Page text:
A few thoughts and facts:

      Nunez is already on the 40 man roster.

      Procedurally, he has to go to Rochester based on maintaining his options.

      He will be starting at SS there sooner rather than later.

      The organization has said they brought him in as an alternative at SS.

      If he isn't clicking, they will ship him out for whatever they can get before just keeping him around as depth.
    1. Seth Stohs's Avatar
      Seth Stohs -
      Sulbaran was scheduled to start on Tuesday in Great Lakes. They were going to piggyback him and Jorge until they got further into the schedule and needed the 6 starters.
    1. Dave T's Avatar
      Dave T -
      I am still scratching my head on the Nunez deal. The Twins biggest problem right now is pitching, and weakening your defense will make that problem worse.
    1. Willihammer's Avatar
      Willihammer -
      At what point do we think about putting Plouffe or Dozier back at SS?
    1. Mr. Brooks's Avatar
      Mr. Brooks -
      Quote Originally Posted by cmathewson View Post
      Good post. Very well written. We have a good thread going on the subject. I won't sum it up here, but I will summarize my perspective.

      When they acquired Sulbaran, they had high hopes. And he initially justified these hopes by putting up better numbers than Berrios last year at the same level and age. But he came into camp overweight and out of shape. Even though he spent the entire year as a starter last year between two teams in the MWL, he could not make the Cedar Rapids starting rotation. If he was relegated to relief and repeating a level, his trade value would plummet off a cliff. So they determined to get whatever they could for him while his 2013 numbers were still fresh in people's minds.

      After shopping him, the best they could do was Nunez. So they did the deal. They had to put a positive spin on the trade, so they hyped Nunez as a possible answer to Florimon's anemic offense. But even though they have two open spots on the 40-man roster, they assigned him to Rochester, where he is unlikely to start at short more than once a week at SS, and otherwise serve in a utility role. Santana is still the immediate future at the position, making a return to New Britain highly unlikely (he has nothing to prove there). Neither will Nunez play second, as Beresford is actually a good AAA player at that position, and is hitting third for Gene Glenn while playing sparkling defense. nunez might take some swings from Romero (3B) or Ramirez (LF). Otherwise, he'll be a decent AAA bench option.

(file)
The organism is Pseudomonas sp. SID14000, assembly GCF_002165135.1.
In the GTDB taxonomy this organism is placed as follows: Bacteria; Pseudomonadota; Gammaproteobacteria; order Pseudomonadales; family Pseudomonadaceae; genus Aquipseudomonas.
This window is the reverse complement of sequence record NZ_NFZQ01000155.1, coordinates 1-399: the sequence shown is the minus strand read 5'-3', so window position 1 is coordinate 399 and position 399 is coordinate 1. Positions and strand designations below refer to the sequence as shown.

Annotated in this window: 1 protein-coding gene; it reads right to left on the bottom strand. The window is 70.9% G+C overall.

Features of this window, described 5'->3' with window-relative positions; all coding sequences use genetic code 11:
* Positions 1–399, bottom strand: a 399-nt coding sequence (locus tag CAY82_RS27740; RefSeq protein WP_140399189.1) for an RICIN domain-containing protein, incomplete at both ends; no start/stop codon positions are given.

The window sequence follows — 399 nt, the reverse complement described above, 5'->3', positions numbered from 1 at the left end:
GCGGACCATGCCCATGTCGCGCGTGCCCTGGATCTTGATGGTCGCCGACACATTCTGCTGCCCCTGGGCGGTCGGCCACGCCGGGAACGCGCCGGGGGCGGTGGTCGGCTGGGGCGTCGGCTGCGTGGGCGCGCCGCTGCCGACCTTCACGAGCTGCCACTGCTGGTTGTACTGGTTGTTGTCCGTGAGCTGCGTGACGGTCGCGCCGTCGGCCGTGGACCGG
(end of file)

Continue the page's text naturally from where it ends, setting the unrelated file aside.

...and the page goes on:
Far from being a real alternative, Nunez is just depth at a position in which an injury would be difficult to recover from, especially with Bartlett on the DL. Unless an injury occurs, I expect Nunez to spend the year in AAA and maybe earn a September call-up. More likely, he's AAA roster filler until some of the other players move up.

      Is it a bad trade? No. Depth is good, and Sulbaran was about to become a zero in the organization if we didn't do anything. But I wouldn't read more into it than the above.
      These guys are very young, and in many cases immature.
      I'm not giving the organization a free pass on giving up on Sulbaran just because he showed up "out of shape".
      1) Pitchers don't necessarily need to be in great shape to be good at their job. Take David Wells for example. He put up very good numbers last year, why not give him an opportunity to do it again, and if it starts to look like his performance is bothered by his weight or conditioning, address it then?

      2) We are just going to bail on our prospects every time they don't do exactly what the organization asks them to in the offseason?
      Eddie Rosario, allegedly, cares more about getting high than he does his baseball career. Are we just going to bail on him as well?

      Not being able to make the CR rotation was not because of his performance, he pitched great last year. If the organization couldn't find a spot for him, that is on them, he couldn't have done much more last year to earn a spot somewhere this year.

      I'm not saying this will be another one, but this organization is starting to develop a track record of giving away talent in head scratching trades. Ramos for Capps, Garza for Delmon, Gomez for Hardy for Hoey, Liriano for Escobar, etc.